This picture was to remind me to ask Santa for a new saber saw with an LED light. I really like the lights and lasers on the new equipment as it makes cutting easier.

The ice melted in my water. I need to get another one of the fancy insulated cups for the basement so the drink stays cold.

I began sawing out the cut out sections. Right away I notice that I should have made the outer and inner radii sections 2" wide instead of 1". This will be corrected on the next base.

Here is the waffle base. It doesn't weigh hardly anything, but the wood is incredibly strong. I've built two modules with waffle luan and co-built two 4x8 layouts with this technique. It is AMAZINGLY strong. To make my point we accidently rolled a 15 lb bowling ball of a table and onto a module. Didn't even make a dent. The 4x8 layout that Paul Voelker and I built was so light that you could pick up the entire layout with ONE FINGER. This stuff does not warp, is cheap and can be formed into almost anything. The drawbacks are the splinters and the time it takes to cut out and assemble.

All of the cut areas have to be sanded. Instead of using the belt sander which throws the splinters everywhere, I just use a sanding block. It is quick and easy.
This edge is just too thin, so I'll widen it on the drawings and the next module to 2".

Now I'll lay the first module on the next panel and trace all the cut outs. I'll make adjustments for the 2" outer radii and then cut it out.

Here is module 2 with the wider outer radii. This is MUCH stronger and will give me more room to glue support blocks to the outer panel.

Here are the two module bases laying on the shop floor. You HAVE to keep these 100% flat or they will warp until you get the supports on. Damn, this is smaller than it looks. The center operating pit was designed to be 3' wide, but it looks awfully small for my fat frame. Looks like the layout height will be taller than I thought so that I can get in.

I'm headed out to eat turkey, but will work on it some more this weekend. Next step is to make two more bases and rip some 3.5" supports.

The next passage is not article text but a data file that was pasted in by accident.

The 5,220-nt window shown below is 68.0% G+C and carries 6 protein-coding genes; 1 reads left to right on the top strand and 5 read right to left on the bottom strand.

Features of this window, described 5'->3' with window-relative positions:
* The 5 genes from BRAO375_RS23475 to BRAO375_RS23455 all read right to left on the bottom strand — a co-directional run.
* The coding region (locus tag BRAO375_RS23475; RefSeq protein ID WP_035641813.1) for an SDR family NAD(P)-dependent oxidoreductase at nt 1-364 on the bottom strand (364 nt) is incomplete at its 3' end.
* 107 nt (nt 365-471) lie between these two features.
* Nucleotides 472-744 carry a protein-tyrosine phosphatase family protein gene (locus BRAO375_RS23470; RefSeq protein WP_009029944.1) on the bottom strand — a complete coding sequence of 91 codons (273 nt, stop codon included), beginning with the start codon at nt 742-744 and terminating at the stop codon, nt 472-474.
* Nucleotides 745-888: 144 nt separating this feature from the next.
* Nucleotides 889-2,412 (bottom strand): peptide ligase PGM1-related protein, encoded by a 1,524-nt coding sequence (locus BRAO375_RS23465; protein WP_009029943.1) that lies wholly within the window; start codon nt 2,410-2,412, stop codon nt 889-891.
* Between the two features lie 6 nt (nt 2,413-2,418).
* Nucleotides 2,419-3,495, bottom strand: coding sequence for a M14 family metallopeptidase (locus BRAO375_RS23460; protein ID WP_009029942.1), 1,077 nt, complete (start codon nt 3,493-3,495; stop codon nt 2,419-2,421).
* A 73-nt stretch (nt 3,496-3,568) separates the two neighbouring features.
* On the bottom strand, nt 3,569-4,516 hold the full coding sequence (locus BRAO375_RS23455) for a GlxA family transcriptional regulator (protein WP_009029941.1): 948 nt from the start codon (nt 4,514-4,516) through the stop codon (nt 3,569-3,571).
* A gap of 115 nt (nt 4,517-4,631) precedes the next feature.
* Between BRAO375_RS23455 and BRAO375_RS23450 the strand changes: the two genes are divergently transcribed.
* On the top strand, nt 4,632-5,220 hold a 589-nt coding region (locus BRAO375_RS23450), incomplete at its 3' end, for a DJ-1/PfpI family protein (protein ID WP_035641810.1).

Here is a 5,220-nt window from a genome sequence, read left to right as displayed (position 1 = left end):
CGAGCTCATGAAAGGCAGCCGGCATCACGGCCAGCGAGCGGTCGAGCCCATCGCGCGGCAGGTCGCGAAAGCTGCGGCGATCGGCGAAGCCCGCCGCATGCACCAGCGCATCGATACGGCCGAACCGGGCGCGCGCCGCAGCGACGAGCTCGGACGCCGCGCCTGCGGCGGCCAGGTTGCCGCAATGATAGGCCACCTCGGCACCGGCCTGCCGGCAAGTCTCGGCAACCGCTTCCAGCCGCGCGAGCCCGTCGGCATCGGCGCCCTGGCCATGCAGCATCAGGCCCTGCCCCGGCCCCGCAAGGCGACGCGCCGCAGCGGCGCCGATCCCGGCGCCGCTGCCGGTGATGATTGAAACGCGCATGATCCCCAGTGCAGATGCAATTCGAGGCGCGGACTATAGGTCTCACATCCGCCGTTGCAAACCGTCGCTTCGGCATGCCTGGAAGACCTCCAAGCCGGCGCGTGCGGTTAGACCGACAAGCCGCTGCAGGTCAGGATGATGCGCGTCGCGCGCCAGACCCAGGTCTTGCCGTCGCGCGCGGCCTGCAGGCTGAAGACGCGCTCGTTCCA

1. Scott wrote: Damn, this is smaller than it looks. The center operating pit was designed to be 3' wide, but it looks awfully small for my fat frame. Looks like the layout height will be taller than I thought so that I can get in.


    Nice layout, Scott.

    I'm running into a similar "inside the layout" space issue with using my S&SSNC modules in my basement. I don't have enough clearance in between the modules. Our "grid" is in 2 foot increments, length wise, but I don't want to make the layout 2 feet wider due to space limitations. So, I have a dilemna. I'm thinking about building 2@ 1 foot lengths to make some more space. One could do something similar with this layout if they had the space.

    On the height, we use 48" to the rail head. That makes it much easier to get under the layout.

    I'd also HIGHLY recommend casters at the bottom of the legs - see some of our drawings for details. This would be a piece of cake for these 4 modules and you'd LOVE it.

    Glen Frix

  2. Great idea Scott, I look forward to seeing the layout develop. If you were to clamp the 4 bottom waffle portions together, you could cut out all 4 at once and save yourself some layout/tracing/cutting/clean up time. The inner layers will splinter less and need less clean up. The clamped up ply will also be stiffer to cut. Just my 2 cents, hopefully it helps somebody out.